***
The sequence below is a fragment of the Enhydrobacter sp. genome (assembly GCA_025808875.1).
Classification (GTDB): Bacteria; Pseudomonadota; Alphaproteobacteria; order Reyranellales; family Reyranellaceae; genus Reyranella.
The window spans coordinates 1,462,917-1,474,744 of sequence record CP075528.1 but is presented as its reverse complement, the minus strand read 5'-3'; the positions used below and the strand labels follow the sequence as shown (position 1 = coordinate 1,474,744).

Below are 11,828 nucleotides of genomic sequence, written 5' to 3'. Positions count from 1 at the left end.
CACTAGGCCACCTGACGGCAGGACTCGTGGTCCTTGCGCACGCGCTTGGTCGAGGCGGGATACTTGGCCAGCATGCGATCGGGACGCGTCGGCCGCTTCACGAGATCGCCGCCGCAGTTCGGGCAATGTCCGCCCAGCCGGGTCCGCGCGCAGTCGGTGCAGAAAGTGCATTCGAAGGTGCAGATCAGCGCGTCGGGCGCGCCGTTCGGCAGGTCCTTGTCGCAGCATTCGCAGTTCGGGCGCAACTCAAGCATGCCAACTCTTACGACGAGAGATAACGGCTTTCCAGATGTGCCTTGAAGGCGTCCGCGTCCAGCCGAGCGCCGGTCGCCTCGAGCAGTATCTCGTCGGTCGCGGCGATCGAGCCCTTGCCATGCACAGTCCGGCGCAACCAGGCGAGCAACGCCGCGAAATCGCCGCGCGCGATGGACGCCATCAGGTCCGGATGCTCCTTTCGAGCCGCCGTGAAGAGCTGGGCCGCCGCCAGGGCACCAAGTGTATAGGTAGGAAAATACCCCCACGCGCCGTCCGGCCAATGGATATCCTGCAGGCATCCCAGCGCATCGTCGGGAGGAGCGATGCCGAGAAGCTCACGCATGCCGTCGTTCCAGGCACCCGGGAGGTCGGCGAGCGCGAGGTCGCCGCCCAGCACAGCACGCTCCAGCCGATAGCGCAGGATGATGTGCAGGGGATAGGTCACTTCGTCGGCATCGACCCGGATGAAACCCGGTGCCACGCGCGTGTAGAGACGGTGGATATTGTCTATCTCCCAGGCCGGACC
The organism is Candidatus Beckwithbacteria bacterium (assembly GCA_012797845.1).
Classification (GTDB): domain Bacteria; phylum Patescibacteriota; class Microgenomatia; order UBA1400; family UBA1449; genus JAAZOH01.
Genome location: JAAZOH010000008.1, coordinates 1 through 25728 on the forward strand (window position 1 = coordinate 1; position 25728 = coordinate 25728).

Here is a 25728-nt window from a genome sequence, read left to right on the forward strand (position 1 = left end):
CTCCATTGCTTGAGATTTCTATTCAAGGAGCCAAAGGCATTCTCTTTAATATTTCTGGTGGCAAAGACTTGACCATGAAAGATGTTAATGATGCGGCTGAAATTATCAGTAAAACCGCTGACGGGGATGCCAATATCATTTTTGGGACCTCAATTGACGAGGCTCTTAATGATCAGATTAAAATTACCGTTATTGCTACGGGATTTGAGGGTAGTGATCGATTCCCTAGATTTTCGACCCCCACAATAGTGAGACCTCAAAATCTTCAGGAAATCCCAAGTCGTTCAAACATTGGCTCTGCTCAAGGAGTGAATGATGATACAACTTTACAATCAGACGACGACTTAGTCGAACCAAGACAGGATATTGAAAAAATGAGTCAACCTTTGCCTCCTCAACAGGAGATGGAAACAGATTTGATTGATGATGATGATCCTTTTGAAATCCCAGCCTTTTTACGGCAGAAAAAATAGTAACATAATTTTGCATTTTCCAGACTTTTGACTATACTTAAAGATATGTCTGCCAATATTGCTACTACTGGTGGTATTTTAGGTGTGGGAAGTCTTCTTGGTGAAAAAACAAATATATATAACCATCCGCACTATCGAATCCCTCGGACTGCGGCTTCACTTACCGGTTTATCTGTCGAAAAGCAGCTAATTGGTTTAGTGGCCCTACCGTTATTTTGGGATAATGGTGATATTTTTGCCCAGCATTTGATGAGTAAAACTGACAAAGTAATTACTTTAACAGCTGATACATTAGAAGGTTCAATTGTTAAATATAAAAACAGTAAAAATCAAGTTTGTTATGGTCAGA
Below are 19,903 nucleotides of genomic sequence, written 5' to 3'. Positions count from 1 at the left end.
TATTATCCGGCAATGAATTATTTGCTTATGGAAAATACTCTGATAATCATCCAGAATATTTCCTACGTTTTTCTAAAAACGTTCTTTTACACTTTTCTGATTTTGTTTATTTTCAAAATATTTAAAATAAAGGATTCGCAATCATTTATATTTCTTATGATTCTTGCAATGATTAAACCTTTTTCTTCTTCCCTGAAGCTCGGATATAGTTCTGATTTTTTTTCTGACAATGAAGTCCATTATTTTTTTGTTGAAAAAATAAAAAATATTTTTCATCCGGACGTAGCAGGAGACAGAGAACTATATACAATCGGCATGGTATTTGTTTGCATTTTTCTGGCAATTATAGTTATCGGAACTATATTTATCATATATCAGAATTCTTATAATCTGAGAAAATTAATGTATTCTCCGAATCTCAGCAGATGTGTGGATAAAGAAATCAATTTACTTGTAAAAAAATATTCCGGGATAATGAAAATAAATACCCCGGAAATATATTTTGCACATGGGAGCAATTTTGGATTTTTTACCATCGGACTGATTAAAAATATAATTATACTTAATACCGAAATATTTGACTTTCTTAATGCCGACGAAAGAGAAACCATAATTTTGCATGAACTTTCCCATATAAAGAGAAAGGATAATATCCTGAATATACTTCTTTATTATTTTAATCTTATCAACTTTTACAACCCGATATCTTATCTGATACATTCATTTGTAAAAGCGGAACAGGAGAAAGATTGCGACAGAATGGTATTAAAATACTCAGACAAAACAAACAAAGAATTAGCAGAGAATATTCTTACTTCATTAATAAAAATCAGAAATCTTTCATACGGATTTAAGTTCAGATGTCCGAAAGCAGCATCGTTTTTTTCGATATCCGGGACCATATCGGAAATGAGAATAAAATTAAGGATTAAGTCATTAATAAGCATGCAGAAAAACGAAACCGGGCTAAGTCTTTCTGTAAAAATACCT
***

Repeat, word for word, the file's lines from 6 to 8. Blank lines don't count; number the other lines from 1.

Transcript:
The organism is Candidatus Beckwithbacteria bacterium (assembly GCA_012797845.1).
Classification (GTDB): domain Bacteria; phylum Patescibacteriota; class Microgenomatia; order UBA1400; family UBA1449; genus JAAZOH01.
Genome location: JAAZOH010000008.1, coordinates 1 through 25728 on the forward strand (window position 1 = coordinate 1; position 25728 = coordinate 25728).